- a previous history of severe withdrawal (withdrawal seizures or hallucinations)
- the level of alcohol consumption over the last month. The higher the consumption the more likely that withdrawal will be severe (consumption of over 15 standard drinks daily is a reasonable guide to severe withdrawal)
- the presence of intercurrent disorders such as significant liver disease, pancreatitis, malnutrition, infection.
Relapse and its prevention
Alcohol dependence is a chronic relapsing disorder similar to asthma, arthritis, and diabetes. Withdrawal treatment is unlikely to have any long-term benefits, but is merely the entry into treatment. Therapy and lifestyle changes should be as successful as they are in other medical disorders. Lifestyle changes include:
- avoidance of high-risk situations (places, companions, social functions) where heavy alcohol use is likely to occur
- drinking more slowly, replacing alcoholic drinks with non-alcoholic drinks
- attention to nutrition
- taking up substitute activities such as exercise, meditation and intellectual pursuits.
The patients are able to learn from lapses and relapses and recognise with hindsight what would trigger them to drink again. Negative emotional states are by far the most common triggers for relapse. Psychological and social support, and adequate treatment of anxiety and depression will help considerably in preventing relapse. Pharmacotherapy can be used as an adjuvant treatment.
Drug treatment can be used as an adjunct to other management strategies. There are three medications that may help to reduce relapse, however there is not good randomised control trial evidence to guide us in matching the medication to the patient.
This drug is believed to work by modifying the effects of excitatory and inhibitory neurotransmitters on the brain, diminishing the craving for alcohol after withdrawal.6 It is therefore usually started soon after detoxification. The recommended dose is two 330 mg tablets three times a day with meals. If the patient weighs less than 60 kg then four tablets per day is usually adequate. After one year's treatment 18% of patients will have remained abstinent compared with only 7% of patients given a placebo.6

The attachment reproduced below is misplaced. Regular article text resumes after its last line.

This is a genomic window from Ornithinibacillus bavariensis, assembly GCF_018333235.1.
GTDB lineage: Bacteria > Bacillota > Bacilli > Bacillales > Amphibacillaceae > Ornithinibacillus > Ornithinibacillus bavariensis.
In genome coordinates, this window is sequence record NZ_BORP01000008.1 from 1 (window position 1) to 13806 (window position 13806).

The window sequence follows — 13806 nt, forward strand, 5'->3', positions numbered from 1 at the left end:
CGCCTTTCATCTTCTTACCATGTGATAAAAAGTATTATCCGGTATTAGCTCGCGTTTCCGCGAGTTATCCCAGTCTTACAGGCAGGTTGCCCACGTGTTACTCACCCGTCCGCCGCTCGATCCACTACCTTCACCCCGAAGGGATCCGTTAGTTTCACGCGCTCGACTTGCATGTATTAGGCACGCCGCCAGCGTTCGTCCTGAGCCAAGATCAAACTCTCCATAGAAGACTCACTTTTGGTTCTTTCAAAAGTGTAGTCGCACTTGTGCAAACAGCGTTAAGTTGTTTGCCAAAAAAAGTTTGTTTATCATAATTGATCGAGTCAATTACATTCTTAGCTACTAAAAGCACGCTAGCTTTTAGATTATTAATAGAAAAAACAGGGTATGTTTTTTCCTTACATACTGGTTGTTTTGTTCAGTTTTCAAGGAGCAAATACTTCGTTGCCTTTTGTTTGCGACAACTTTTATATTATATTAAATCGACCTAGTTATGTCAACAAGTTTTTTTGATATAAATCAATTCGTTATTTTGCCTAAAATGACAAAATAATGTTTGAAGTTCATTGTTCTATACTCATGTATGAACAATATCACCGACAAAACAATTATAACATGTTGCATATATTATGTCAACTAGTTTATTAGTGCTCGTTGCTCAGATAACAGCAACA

Acamprosate does not interact with alcohol or benzodiazepines. Its few adverse effects include headaches, diarrhoea and less commonly, pruritis. Acamprosate is not metabolised to any extent in the liver but requires good renal function for excretion. It is not usually recommended in patients with severe renal impairment or severe liver disease and it is contraindicated during pregnancy.
Acamprosate is subsidised by the Pharmaceutical Benefits Scheme (PBS). An authority prescription is needed.
This oral long-acting drug may influence drinking and craving by blocking the effects of endogenous opioids, which are part of the reward system activated by alcohol. Naltrexone reduces alcohol consumption in some patients and maintains abstinence in others. The recommended dose is one tablet (50 mg) daily commenced soon after alcohol cessation. In combination with psychosocial support it can be expected to halve relapse rates in dependent drinkers. However, after 13 weeks the rate of relapse with naltrexone (38%) is not significantly less than the rate with placebo (44%).7
Naltrexone does not interact with alcohol or benzodiazepines. The adverse effects include nausea which may be prominent, headache and dysphoria. Naltrexone should be avoided in patients with a known sensitivity to the drug or those with acute hepatitis or cirrhosis, as it is metabolised in the liver. It is not recommended for use in pregnancy. As naltrexone may precipitate opioid withdrawal, it is contraindicated in patients who are using opioids.
Naltrexone is available on the PBS. It requires an authority prescription.